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A nosebleed, or epistaxis, refers to bleeding from the nostrils of the nose. Sometimes, nosebleeds can present as blood in the mouth or oral cavity, which can be confused as bleeding from different sites like the digestive tract (hematemesis) or the respiratory tract (hemoptysis). Nosebleeds are of two types – anterior nosebleeds and posterior nosebleeds. Anterior nosebleeds are more common and occur in young people due to nasal dryness, whereas posterior nosebleeds are less common and occur due to more serious underlying causes like high blood pressure and heart disease, and affect the elderly. Anterior nosebleeds generally present with bright red bleeding that appears suddenly, whereas the bleeding in posterior nosebleeds is far more profuse and needs hospital admission.

Common signs and symptoms of a typical nosebleed are:

  • Bleeding from one or both nostrils of the nose
  • A feeling of warm liquid flowing or trickling at the back of the throat
  • Dizziness
  • Agitation
  • Panic
  • Fainting in severe cases
  1. When a nosebleed becomes a medical emergency
  2. What to do in case of a nosebleed
  3. Complications of a nosebleed
  4. Prevention of nosebleeds

If any of the following conditions are associated with a nosebleed, the patient should immediately be taken to the nearest hospital for emergency medical care:

  • If bleeding from the nose occurs for more than 20 minutes (it is likely to be a posterior nosebleed)
  • Heavy bleeding that has resulted in a lot of blood loss
  • Any difficulty breathing
  • Large amount of blood being swallowed, resulting in vomiting 
  • A nosebleed that starts after a serious accident or an injury to the head or face
  • Patient is taking blood-thinning medicines (anticoagulants) such as warfarin
  • Patient has a known clotting disorder such as hemophilia and the bleeding doesn't stop
  • Symptoms of anemia such as heart palpitations, shortness of breath and a pale complexion
  • A child under two years of age has a nosebleed
  • Foreign object stuck in a child’s nose
  • Frequent nosebleeds that come and go regularly
  • Nosebleed after a recent surgery of the head or neck

Steps to follow while giving first aid for a nosebleed are as follows:

  • Try to ke ep  the patient calm.
  • Sit the patient down.
  • Pinch the soft lower part of the nose between the thumb and index firmly. Keep the pressure applied steadily and continuously for at least 15 minutes. Make sure to pinch the soft part of the nose (the cartilage) and not the hard bony part of the nasal bridge as the common site of nosebleeds is present in the septal cartilage.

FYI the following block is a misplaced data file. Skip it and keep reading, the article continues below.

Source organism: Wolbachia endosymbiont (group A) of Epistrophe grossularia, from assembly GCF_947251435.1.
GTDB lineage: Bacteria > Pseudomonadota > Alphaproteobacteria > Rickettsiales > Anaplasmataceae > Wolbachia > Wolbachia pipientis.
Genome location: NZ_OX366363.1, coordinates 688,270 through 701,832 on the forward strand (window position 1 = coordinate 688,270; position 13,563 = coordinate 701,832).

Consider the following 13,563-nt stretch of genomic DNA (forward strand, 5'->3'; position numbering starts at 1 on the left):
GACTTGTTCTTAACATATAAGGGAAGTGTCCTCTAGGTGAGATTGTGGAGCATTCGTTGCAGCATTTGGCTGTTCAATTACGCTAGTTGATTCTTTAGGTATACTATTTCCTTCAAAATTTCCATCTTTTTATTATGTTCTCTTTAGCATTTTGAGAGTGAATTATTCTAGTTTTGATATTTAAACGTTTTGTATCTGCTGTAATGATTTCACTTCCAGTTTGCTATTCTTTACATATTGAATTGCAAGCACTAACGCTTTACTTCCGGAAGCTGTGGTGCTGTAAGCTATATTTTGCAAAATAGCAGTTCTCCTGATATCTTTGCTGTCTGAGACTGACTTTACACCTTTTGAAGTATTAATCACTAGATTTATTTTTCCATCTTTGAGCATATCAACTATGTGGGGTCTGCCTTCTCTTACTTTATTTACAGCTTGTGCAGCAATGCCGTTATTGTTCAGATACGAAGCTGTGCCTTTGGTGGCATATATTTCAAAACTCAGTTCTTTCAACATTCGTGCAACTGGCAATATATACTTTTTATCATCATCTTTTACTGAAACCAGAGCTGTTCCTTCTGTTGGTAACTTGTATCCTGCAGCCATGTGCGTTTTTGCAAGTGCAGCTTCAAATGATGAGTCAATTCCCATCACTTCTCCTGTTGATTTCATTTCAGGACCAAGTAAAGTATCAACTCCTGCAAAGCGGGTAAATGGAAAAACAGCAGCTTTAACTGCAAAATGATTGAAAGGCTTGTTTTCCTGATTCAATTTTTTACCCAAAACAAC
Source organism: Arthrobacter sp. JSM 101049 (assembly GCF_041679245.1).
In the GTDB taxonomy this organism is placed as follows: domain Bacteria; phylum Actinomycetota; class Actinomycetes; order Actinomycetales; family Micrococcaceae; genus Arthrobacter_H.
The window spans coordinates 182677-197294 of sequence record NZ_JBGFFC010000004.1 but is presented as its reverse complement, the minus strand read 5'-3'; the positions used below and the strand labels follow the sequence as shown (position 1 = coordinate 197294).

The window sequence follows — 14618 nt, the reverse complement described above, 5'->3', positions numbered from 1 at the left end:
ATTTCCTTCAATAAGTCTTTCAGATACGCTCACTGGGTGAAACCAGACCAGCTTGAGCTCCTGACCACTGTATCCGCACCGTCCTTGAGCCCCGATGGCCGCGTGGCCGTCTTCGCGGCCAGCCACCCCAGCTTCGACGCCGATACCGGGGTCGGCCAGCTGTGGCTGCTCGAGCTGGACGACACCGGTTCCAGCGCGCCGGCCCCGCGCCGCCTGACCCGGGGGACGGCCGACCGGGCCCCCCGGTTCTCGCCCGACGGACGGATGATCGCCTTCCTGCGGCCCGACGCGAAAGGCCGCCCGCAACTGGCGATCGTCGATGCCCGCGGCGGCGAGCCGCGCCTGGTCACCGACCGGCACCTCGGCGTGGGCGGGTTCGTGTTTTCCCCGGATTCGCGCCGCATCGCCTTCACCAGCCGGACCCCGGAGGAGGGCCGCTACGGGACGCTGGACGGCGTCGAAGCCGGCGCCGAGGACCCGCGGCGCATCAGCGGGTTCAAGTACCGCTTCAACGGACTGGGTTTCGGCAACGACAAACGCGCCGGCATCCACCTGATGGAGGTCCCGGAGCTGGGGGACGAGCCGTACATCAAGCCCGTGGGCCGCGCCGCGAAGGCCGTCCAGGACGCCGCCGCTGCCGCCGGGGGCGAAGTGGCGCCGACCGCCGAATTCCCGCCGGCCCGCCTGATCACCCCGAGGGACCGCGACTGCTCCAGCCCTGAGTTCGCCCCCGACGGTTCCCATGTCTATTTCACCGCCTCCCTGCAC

• Lean the patient’s head forward and make them breathe through their mouth. This will drain blood into the nose instead of down the back of the throat.
  • After the bleeding is controlled, place an ice pack or clean cloth soaked in cold water on the nose. This will cause the bleeding blood vessels in the nose to constrict.
  • Keep the patient upright or standing, as this will reduce the pressure on bleeding blood vessels. Lying down can make the patient aspirate and choke on the blood from the nosebleed.

In case of a serious nosebleed (refer to the conditions that constitute a medical emergency given above), immediate hospital care is essential.

  • Persistent nosebleeds may be treated with nasal cautery, where the bleeding vessel in the septum of the nose is identified and sealed by electric current, silver nitrate or a laser, or nasal packing, where the nose is packed with special gauze or an inflatable latex balloon. Nasal packing can be uncomfortable and painkillers and antibiotics are prescribed afterwards.
  • Hospital admission, evaluation and treatment: Nosebleeds due to underlying problems like uncontrolled high blood pressure, heart disease or blood clotting disorders will need special treatment.
  • In case of a foreign body in the nostril causing a nosebleed, it will have to be removed.

Usually, nosebleeds are short-lived and, after proper first aid, resolve on their own. Sometimes, complications can occur after a nosebleed or its treatment, including:

  • Hemorrhagic shock
  • Pneumocephalus: The presence of an air bubble in the skull, after a nosebleed related to an injury to the nasal bone, is possible.
  • Bacterial infection can be transmitted by improper medical treatment and nose packing and result in: 
  • Septal pressure necrosis
  • Neurogenic syncope (fainting) during packing of the nose
  • Epiphora or watering of eyes (from blockage of the lacrimal duct)
  • Hypoxia or low blood oxygen saturation (from impaired nasal air movement)

In some cases, nosebleeds can be prevented by taking simple measures like:

  • Stopping picking the nose and keeping nails trimmed
  • Sleeping with a humidifier can prevent nasal dryness 
  • In case of allergies or sinusitis, nasal saline drops or petroleum jelly can be used to keep the nasal passage moist 
  • Avoid dehydration
  • Use appropriate protective face gear like helmets when playing aggressive contact sports
  • Quit smoking
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